Emporia State providing opportunity to view rare astronomical eventMay 31, 2012
When the planet Venus crosses in front of the sun on June 5 — an event that won’t be repeated for another 105 years — Emporia State University physical science faculty will be on hand to help the public view and understand the event.
Called the transit of Venus, the event begins about 5:10 p.m. Tuesday, June 5 and continues for six hours. During that time, the planet Venus will pass between Earth and the sun. Venus will look like a black dot as it passes across the much larger golden sun — a perfect black-and-gold event for Emporia State’s Hornet Nation.
Locally, the transit will only be visible until about 8 p.m. when the sun will be blocked by trees and buildings as it heads toward sunset. Just like watching a solar eclipse, it is important that viewers not look directly at the sun. Of course, all viewing is subject to clear skies that night.
“We have the proper measures for viewing this,” said Dr. DeWayne Backhus, professor and chair emeritus in the Department of Physical Sciences. “We would be remiss if we didn’t invite the Emporia community to observe.”
From 5 until about 8 p.m. on Tuesday, June 5, those wanting to view the transit can gather around sunspotter projection devices on the ground west of Cram Science Hall. Others can view through telescopes with appropriate filters from the roof of Cram.
In addition, Backhus will present a PowerPoint about the Venus transit twice — at 6 p.m. and 8 p.m. — in Room 123 of Cram Science Hall. Backhus will present the PowerPoint as schedule even if the weather doesn't allow viewing of the transit.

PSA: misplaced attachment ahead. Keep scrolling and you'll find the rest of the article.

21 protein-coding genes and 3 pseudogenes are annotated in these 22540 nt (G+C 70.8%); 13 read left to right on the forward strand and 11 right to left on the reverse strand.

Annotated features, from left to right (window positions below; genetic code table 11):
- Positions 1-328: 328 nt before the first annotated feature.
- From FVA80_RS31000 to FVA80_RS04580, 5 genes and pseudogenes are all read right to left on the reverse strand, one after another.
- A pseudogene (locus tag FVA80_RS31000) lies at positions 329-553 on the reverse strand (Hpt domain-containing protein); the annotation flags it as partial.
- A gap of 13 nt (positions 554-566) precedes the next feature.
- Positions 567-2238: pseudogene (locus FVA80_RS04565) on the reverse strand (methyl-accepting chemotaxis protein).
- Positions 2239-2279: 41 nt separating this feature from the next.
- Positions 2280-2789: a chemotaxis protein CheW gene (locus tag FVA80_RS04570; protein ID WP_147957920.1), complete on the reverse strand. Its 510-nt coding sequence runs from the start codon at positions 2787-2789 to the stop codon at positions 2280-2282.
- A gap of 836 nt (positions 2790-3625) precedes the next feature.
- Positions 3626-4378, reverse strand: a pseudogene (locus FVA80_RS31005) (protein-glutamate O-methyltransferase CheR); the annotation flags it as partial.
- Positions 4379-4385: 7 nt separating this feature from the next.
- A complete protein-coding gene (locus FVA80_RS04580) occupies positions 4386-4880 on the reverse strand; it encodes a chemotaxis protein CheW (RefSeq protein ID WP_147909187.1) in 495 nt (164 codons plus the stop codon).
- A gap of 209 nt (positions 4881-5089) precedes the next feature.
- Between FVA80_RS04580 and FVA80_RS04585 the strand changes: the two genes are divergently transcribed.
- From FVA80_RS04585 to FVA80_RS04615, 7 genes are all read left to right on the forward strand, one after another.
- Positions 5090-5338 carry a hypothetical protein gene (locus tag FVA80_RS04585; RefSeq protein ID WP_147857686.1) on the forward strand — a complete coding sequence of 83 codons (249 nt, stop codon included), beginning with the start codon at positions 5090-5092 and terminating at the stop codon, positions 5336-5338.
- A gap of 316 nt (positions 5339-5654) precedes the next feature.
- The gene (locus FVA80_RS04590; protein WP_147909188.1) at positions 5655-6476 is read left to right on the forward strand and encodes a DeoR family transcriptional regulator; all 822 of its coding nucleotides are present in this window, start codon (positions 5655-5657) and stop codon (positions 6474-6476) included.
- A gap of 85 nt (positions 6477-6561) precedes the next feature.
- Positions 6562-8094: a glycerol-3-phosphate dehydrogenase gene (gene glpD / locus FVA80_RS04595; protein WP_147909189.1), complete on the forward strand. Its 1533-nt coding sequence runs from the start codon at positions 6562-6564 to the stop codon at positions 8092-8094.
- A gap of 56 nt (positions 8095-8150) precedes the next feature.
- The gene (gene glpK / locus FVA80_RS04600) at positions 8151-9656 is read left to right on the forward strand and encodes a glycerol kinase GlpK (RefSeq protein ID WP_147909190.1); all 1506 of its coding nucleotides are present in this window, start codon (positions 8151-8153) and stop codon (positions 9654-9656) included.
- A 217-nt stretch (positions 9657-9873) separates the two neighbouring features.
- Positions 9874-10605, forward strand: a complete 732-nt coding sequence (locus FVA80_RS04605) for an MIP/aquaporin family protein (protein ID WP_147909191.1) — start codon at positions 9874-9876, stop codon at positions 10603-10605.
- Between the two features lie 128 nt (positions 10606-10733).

Those attending the transit of Venus are asked to enter through the southwest door of Cram, which is on the Merchant Street side and has ramps up to the entrance. Just inside the lobby is a stairway to reach the roof. Room 123 is just off the lobby.
The transit of Venus regularly occurs in two cycles eight years apart. Then the cycle doesn’t repeat for more than a century. The last Venus transit was in 2004. The next will be in 2117.
Backhus explained the rarity of the event by noting that the telescope was invited in 1609 and first used in 1610. Since then, there have been just seven Venus transits.
Next week’s event is part of a cluster of astronomical events during 2012. On May 5, a “super moon” was visible. A super moon, actually called a “perigee moon,” occurs when a full moon falls as the moon’s oval orbit takes it as close to Earth as possible.
On May 20, an annular solar eclipse was visible in the southwest United States. Emporia was on the edge of the viewing path and did not see a full eclipse.
And on Monday, June 4, a partial lunar eclipse could be visible beginning at about 5 a.m. and continuing until the moon sets just after 6 a.m.
For more on the transit of Venus, see these websites: